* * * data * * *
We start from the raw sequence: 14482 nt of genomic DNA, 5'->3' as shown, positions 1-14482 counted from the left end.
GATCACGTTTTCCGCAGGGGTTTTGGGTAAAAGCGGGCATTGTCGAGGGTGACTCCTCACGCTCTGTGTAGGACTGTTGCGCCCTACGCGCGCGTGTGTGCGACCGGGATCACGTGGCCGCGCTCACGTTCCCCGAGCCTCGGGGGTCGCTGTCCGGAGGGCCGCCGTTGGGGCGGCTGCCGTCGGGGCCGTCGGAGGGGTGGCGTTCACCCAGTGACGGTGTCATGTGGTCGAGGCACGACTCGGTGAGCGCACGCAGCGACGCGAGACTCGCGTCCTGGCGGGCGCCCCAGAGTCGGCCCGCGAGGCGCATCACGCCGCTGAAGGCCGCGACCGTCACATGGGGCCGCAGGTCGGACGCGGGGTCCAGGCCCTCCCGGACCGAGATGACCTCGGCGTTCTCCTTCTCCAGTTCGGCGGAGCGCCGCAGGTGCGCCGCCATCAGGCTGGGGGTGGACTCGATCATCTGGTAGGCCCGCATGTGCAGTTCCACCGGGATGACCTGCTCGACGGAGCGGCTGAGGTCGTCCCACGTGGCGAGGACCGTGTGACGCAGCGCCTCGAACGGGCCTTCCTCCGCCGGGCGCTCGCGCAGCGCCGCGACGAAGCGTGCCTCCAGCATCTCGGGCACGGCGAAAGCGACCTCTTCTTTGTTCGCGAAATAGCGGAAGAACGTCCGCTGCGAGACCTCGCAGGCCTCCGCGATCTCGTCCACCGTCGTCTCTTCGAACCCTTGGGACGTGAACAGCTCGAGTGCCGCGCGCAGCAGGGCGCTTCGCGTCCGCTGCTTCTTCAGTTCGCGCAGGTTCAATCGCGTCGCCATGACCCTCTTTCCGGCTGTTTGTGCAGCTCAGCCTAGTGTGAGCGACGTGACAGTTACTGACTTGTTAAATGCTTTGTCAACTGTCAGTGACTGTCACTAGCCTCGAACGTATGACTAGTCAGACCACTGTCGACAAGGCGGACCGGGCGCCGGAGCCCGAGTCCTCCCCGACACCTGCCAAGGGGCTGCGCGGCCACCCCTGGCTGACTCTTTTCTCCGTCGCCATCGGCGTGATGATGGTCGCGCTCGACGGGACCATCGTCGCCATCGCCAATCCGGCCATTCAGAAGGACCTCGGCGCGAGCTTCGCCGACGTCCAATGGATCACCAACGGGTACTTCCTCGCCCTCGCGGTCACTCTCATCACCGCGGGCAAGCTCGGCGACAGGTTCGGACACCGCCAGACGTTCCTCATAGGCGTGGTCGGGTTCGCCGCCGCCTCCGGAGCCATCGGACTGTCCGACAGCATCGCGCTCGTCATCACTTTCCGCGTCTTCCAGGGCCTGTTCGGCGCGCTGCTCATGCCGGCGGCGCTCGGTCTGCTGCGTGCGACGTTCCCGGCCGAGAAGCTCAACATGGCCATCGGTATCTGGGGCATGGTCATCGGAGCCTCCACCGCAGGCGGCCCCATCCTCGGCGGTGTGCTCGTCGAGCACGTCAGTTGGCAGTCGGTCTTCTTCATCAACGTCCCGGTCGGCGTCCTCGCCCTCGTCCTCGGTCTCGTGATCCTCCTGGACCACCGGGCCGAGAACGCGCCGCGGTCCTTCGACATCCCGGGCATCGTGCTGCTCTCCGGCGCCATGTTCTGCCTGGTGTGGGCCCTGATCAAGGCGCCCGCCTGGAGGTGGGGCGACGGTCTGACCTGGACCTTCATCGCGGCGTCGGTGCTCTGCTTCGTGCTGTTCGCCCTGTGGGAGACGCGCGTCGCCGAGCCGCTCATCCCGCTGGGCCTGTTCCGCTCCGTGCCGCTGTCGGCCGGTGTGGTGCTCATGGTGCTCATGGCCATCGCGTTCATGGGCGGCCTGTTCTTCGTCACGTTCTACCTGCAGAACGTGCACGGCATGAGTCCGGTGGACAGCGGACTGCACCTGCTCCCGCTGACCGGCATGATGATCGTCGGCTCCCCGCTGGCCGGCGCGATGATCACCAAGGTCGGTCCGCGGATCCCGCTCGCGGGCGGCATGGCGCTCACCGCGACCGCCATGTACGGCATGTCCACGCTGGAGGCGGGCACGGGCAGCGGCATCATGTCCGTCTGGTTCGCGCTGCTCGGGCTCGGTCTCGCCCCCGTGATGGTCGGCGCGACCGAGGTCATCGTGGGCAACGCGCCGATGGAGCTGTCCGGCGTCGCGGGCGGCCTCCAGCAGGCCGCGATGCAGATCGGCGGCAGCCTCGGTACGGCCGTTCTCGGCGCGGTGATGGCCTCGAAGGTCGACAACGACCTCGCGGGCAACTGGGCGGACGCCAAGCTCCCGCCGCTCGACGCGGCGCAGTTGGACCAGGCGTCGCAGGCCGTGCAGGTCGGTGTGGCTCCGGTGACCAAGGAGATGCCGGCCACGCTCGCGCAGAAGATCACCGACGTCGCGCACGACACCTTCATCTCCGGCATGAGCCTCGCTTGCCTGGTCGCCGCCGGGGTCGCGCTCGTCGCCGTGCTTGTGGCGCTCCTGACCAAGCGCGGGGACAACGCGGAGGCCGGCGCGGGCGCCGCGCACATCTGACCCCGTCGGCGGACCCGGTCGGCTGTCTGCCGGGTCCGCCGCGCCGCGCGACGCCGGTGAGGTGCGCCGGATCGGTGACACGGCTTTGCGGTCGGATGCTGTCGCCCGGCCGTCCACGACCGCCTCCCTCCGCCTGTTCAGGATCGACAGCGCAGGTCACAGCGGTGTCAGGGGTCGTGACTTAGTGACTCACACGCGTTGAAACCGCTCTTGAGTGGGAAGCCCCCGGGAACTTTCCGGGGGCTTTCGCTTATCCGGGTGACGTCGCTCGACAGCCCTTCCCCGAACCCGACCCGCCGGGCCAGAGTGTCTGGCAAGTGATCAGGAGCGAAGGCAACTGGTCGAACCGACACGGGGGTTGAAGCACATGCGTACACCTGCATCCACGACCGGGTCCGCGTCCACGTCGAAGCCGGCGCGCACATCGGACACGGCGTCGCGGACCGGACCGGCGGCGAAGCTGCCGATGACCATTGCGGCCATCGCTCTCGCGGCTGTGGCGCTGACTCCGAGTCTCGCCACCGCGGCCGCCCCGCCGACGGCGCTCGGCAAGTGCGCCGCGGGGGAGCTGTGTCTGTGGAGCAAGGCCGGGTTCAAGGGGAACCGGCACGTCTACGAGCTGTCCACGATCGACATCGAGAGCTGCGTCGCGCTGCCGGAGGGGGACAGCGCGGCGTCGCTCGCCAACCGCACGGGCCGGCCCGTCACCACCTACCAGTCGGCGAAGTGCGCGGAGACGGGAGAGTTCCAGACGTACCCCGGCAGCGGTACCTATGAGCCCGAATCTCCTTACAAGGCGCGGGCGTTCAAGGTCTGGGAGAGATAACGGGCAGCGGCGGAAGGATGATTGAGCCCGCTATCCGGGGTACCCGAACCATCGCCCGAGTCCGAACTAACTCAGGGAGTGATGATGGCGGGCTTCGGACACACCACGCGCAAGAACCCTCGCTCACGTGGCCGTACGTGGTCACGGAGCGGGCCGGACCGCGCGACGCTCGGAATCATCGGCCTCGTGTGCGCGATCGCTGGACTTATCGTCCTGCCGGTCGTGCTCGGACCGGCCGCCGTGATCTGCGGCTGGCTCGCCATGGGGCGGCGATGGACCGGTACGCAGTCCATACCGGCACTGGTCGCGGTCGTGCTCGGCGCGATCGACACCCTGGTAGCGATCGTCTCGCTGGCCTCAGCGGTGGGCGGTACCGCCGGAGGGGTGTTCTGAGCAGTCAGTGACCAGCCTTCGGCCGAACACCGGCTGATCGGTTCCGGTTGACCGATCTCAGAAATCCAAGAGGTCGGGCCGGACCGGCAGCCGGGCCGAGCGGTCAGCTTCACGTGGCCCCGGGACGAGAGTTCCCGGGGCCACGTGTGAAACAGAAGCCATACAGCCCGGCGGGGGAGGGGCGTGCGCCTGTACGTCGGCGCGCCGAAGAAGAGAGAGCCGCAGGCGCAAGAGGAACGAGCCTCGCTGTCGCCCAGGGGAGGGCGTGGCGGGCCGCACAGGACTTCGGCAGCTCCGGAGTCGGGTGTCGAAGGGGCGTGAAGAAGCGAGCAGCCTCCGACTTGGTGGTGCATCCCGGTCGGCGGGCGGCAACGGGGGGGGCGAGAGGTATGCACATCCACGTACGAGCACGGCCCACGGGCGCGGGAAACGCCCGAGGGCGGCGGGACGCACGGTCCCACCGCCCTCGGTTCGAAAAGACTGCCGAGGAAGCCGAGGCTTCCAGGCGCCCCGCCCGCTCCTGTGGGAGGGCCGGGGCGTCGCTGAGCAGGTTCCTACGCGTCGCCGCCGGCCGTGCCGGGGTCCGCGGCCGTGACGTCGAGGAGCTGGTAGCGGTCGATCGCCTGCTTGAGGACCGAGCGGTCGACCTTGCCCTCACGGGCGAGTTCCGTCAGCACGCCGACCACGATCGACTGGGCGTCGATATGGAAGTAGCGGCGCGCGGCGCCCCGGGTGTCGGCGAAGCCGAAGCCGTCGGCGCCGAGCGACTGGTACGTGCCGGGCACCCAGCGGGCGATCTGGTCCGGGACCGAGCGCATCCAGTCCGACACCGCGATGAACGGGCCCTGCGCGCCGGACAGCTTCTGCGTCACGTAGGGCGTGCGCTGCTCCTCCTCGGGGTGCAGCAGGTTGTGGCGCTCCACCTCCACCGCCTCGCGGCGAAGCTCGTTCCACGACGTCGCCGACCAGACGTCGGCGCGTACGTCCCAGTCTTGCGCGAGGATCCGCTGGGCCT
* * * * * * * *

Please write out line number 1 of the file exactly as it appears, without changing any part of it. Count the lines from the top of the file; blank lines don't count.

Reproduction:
We start from the raw sequence: 14482 nt of genomic DNA, 5'->3' as shown, positions 1-14482 counted from the left end.